Varying geostrategic imperatives

Unlike the predominantly maritime geostrategic imperatives of other Quad members, India’s geography is connected with the Eurasian continental landmass, of which Russia has the commanding position, as much as it is connected to the Indo-Pacific oceanic continuum. In fact, the biggest and most pertinent of India’s security challenges arise from its land borders. While Japan is an archipelagic country located entirely in the northern Pacific, Australia lies in between the Indian and Pacific Oceans to the south, and the United States is sandwiched between the Atlantic and Pacific Oceans to its east and west respectively.

Moreover, India happens to be the only Quad member that shares a land border with China. The 3,488-km-long undemarcated Line of Actual Control (LAC) between India and China’s Tibet Autonomous Region is often regarded as the world’s longest disputed border. Apart from these differences, India also happen to be a participant in Russia and China led groupings such as the Shanghai Cooperation Organisation (SCO) and the BRICS (Brazil, Russia, India, China, and South Africa grouping), which constrains India’s options in a full-fledged involvement in US-led groupings such as the Quad or any other. New Delhi views its involvement in the aforementioned groupings as an indicator of reformed multilateralism, which has been traditionally seen as West-dominated, and wishes to chart its own place in the emerging multipolar world order.

India’s opportunities as the scope of co-operation in the Quad widens

Even after four summit-level meetings, four ministerials and numerous issue-specific working groups set in action, the Quad has not yet openly acknowledged the elephant in the room, i.e., China, or its higher purpose of balance of power, which essentially ought to give a security dimension to the grouping. But it is yet to see progress. Accommodating and reconciling India’s varying interests with the grouping’s larger collective agenda is a big challenge too. Items in the Quad’s agenda since the very first virtual summit in March 2021 include a partnership to manufacture and distribute vaccines to needy countries of the Indo-Pacific region drawing on each other’s strengths, critical and emerging technologies, climate resilience, cyber security, space, fostering people-to-people ties through educational opportunities, humanitarian assistance and disaster relief (HADR) and so on.

The launch of the Indo-Pacific Partnership for Maritime Domain Awareness (IPMDA) at the recently-concluded Tokyo summit could enable information-sharing across the existing regional fusion centres. It can also bolster India’s involvement in an agenda item that is closely related to security – maritime data sharing. Being the regional leader in the Indian Ocean, India’s naval surveillance capabilities, including the Gurugram-based Information Fusion Centre-Indian Ocean Region (IFC-IOR), can be better utilised to achieve the grouping’s collective objectives, aimed at identifying illegal activities in the region’s seas.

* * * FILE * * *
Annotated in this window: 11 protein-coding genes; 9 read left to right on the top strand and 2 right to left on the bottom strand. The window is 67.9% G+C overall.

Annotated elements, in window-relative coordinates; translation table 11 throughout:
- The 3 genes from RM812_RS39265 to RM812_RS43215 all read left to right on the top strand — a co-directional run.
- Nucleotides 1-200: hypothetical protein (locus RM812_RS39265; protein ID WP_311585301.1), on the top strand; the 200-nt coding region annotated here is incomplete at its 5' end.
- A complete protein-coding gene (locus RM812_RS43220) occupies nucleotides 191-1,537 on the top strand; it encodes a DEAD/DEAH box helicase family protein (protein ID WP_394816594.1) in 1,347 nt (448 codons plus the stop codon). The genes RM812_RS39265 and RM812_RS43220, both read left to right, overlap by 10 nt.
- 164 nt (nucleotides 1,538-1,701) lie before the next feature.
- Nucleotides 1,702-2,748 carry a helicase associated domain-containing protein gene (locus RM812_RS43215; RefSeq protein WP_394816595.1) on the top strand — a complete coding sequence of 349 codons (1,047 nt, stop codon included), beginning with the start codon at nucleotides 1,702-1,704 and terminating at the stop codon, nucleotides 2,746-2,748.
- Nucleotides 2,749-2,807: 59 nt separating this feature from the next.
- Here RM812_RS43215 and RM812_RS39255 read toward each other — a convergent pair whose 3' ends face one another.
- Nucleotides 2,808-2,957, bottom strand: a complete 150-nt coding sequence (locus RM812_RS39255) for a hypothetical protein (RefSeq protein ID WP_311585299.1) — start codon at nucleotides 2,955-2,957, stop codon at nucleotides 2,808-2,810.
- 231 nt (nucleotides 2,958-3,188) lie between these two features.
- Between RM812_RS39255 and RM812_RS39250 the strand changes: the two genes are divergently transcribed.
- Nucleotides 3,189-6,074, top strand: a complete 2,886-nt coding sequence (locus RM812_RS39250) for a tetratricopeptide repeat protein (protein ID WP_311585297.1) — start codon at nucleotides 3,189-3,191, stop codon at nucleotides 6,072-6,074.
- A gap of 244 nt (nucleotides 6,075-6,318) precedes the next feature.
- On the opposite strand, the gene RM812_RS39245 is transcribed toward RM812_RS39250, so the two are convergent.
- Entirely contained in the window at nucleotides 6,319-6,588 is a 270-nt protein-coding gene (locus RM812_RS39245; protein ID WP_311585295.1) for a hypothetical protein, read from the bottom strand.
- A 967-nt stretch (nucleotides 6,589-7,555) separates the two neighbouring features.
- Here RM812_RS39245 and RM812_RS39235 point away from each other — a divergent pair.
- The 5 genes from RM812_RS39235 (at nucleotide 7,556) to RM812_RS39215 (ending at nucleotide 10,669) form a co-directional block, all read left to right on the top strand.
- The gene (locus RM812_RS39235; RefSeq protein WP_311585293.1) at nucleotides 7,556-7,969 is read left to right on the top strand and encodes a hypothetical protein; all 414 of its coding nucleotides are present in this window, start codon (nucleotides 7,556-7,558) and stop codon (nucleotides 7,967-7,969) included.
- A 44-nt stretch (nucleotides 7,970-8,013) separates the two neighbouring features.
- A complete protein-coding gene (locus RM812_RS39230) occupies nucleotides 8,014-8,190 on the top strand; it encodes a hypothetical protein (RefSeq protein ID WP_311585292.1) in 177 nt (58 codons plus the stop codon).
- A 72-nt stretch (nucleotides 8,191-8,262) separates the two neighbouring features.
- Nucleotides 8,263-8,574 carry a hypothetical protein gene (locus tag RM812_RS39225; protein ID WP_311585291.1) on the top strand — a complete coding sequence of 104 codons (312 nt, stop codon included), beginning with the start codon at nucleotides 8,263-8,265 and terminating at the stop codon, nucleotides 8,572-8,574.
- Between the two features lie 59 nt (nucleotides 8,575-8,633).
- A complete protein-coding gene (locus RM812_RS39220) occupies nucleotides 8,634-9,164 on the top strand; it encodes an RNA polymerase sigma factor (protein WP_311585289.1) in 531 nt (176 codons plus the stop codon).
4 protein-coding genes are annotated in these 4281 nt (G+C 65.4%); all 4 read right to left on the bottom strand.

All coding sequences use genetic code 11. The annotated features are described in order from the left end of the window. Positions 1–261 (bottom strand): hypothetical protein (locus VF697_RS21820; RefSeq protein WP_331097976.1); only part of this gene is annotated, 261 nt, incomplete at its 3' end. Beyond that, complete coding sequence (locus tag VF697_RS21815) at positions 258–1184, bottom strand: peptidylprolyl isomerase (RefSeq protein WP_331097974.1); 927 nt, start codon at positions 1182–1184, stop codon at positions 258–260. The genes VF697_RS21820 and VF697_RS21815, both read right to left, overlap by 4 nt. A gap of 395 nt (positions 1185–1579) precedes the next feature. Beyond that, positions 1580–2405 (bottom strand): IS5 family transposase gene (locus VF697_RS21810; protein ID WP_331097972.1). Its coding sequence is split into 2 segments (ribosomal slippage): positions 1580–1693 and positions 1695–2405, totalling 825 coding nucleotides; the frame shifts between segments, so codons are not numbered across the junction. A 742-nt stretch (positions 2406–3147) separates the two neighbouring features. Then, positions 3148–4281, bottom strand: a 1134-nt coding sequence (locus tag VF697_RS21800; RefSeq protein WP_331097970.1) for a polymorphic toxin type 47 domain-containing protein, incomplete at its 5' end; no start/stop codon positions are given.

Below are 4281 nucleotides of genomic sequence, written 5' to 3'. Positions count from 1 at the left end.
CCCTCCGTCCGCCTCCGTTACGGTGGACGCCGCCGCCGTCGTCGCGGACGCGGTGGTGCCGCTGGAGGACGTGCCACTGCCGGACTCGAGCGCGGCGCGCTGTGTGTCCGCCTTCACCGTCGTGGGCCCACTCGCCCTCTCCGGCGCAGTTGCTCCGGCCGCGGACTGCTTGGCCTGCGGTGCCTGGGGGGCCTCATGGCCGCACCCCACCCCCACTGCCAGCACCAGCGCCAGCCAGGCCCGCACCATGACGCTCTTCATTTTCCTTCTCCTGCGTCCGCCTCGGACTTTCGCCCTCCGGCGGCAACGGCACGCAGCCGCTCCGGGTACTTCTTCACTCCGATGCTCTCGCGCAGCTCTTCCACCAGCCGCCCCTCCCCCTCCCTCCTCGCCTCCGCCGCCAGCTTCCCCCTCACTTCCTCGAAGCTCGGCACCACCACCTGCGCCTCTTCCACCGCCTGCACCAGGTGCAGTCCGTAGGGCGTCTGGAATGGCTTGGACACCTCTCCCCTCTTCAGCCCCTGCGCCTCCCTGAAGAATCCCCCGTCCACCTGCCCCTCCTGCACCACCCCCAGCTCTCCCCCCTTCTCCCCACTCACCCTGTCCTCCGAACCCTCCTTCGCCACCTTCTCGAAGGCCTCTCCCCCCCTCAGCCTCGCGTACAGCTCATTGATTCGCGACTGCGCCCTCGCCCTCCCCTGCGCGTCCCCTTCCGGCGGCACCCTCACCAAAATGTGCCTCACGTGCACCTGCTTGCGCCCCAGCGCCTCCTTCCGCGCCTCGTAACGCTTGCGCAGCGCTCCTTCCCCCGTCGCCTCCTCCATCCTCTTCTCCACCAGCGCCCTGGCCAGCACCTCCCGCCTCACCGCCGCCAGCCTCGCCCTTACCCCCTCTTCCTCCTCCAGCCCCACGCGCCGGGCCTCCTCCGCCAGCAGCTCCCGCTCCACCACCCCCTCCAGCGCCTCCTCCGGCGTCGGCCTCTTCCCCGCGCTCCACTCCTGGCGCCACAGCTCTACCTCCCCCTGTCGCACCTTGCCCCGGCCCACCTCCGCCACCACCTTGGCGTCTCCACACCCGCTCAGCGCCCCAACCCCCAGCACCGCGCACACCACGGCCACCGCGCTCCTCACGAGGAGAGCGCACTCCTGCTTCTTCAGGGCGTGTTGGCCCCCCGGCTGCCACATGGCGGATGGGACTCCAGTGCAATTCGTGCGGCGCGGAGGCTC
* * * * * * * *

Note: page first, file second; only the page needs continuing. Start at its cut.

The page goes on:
Another key initiative launched on the sidelines of the Tokyo summit is the Indo-Pacific Economic Framework for Prosperity (IPEF), which adds a key economic pillar to Washington’s engagement in the region, especially in the backdrop of China’s Belt and Road Initiative (BRI), which India also opposes due to concerns on its sovereignty and territorial integrity. Moreover, India’s pharmaceutical industry can play a major role in the vaccine initiative announced last year, which is yet to materialise fully.

India’s ties with the US shapes its involvement in the Quad and vice versa

India’s deepening ties with the United States is also playing a significant role in shaping India’s participation in the Quad and in expanding the currently identified generic agendas of co-operation to a more security-oriented one, for which the recent signs are positive. While the previous Trump Administration subtly welcomed India again to the Quad, in 2017, the Biden administration cemented on the ties and has been largely following a policy of continuity towards India. The decision on whether to impose sanctions on India under CAATSA (Countering America’s Adversaries through Sanctions Act), owing to the purchase of Russian weapons, is put on hold, and is unlikely to be imposed as the ties between the two countries continue to remain robust, despite the Russia factor, both bilaterally and under the Quad framework.

In 2018, the United States renamed its oldest and largest military command, the Pacific Command, to the ‘Indo-Pacific Command’, in a largely symbolic move acknowledging India’s growing importance in US strategic thinking and calculations for Asia. In the same year, the annual India-US ‘2+2’ ministerial dialogue was also inaugurated. Two years before that, in 2016, India was made a Major Defence Partner of the United States, followed by the inking of a series of foundational pacts for military inter-operability, the last one being the Basic Exchange and Cooperation Agreement (BECA), signed in 2020.